Many people believe Alzheimer’s disease and dementia are interchangeable terms, but this isn’t true. An individual who has dementia doesn’t necessarily have Alzheimer’s as well, which is why seniors and their caregivers should spend some time researching these two medical terms. Here is a closer look at some of the key differences between Alzheimer’s and dementia.
What Is Dementia?
Dementia is an umbrella term used to describe many different disorders that impact cognitive function. Most forms of dementia result in memory loss, mood swings, and poor decision making. Some types of dementia also produce physical symptoms such as tremors, chronic pain, and limited mobility. To make an accurate dementia diagnosis, doctors may have to run several tests.
Dementia and Alzheimer’s disease are just two of the many health issues older adults are susceptible to. There are a variety of age-related health conditions that can make it more challenging for seniors to live independently. However, many of the challenges they face can be easier to manage if their families opt for professional home care. Barrie families can rely on expertly trained caregivers to keep their loved ones safe and comfortable while aging in place.
A Closer Look at Alzheimer’s
Alzheimer’s disease, a condition that develops when the brain can’t flush away plaque, is the most common form of dementia. Over time, these tangles of plaque kill off brain cells and block nerve impulses, which can result in a myriad of symptoms ranging from memory loss to sudden changes in demeanor. Alzheimer’s disease tends to get worse over time, but there are many different medications and therapies that can slow its progression. Seniors who are diagnosed with Alzheimer’s disease early can usually delay some of the worst symptoms.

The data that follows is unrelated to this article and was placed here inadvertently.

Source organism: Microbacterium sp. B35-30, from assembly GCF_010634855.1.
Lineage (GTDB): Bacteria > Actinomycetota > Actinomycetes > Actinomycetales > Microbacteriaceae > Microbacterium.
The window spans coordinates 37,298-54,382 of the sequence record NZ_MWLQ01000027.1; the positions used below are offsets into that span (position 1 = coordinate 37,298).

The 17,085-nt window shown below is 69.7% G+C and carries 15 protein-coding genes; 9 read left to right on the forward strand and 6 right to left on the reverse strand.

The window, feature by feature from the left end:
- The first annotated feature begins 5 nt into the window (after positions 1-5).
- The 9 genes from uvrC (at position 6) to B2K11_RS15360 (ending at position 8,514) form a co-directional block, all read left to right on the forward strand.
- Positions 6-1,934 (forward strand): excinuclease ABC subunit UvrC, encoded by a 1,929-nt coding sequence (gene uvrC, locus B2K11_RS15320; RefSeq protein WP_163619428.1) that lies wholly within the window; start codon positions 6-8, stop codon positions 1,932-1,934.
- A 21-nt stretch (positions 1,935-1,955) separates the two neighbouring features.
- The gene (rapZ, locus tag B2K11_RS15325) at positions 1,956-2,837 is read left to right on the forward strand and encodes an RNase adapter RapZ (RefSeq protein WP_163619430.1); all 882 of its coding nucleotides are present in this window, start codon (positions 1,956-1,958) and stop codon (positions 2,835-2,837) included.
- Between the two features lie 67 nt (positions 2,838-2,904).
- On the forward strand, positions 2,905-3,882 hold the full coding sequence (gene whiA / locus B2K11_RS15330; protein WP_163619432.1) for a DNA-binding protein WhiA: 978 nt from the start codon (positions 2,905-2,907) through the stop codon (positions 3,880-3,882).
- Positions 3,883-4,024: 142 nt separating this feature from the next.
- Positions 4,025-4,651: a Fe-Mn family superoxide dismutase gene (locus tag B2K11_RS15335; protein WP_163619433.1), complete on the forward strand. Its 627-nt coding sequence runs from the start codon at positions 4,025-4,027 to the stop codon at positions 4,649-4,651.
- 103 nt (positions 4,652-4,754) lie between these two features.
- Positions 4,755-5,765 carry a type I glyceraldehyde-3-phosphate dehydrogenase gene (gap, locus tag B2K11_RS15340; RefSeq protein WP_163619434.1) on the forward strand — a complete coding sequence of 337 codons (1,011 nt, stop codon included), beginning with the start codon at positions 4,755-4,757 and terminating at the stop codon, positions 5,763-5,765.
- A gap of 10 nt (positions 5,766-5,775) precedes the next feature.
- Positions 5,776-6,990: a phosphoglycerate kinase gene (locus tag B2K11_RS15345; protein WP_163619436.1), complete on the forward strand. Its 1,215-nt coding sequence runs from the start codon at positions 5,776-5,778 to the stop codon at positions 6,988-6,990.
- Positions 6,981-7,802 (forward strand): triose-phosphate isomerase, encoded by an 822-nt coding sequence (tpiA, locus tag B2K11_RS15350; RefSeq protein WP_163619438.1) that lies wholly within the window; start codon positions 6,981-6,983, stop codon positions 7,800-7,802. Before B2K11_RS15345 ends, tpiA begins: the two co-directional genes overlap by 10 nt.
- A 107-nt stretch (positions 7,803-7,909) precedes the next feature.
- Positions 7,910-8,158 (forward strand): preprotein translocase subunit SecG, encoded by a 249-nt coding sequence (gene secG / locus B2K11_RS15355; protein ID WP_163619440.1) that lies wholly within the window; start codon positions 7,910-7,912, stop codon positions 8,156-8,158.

Other Common Forms of Dementia
Around 70 percent of all seniors with dementia have Alzheimer’s, but there are a few other types of dementia that exist. Vascular dementia develops when the brain doesn’t get enough blood, and it usually occurs after a senior has had a stroke or other cardiac event. Other cognitive disorders include mixed dementia, dementia with Lewy bodies, and Creutzfeldt-Jakob disease.
Seniors with dementia often face difficulty managing daily activities. If your aging loved one needs occasional help with bathing, grooming, cooking, or other basic household tasks, or if you need time to attend to important personal matters, reach out to Home Care Assistance, a leading provider of live-in and respite care. Barrie seniors can maintain their independence while living at home with the help of our reliable respite caregivers.
Are the Treatments the Same?
After being diagnosed with dementia, seniors need to carry out a variety of tests to determine the severity and stage of their condition. Alzheimer’s and other forms of dementia are usually treated with a combination of brain-boosting medications and therapy. Occupational therapy makes daily tasks much easier, and it can drastically enhance quality of life. The goal of rehabilitation therapy is to boost cognitive function by retraining the brain’s pathways.
How to Reduce the Risk of Dementia & Alzheimer’s
Boosting overall health is one of the most effective ways to reduce the risk of dementia, and it includes sticking to a nutritious diet, exercising daily, and socializing with loved ones. Regularly challenging cognitive abilities can delay the symptoms of dementia as well. Doing puzzles, playing video games, and learning new languages are all great options for aging adults who want to reduce their dementia risk.
If your elderly loved one is living with a serious medical condition and needs help managing the tasks of daily living, reach out to Home Care Assistance, a Barrie senior home care agency you can trust. Our caregivers are available 24/7, there are no hidden fees in our contracts, and we offer a 100% satisfaction guarantee on all of our in-home care services. Whether you need a respite or live-in caregiver for your aging parent, give us a call at 647-970-3803 today.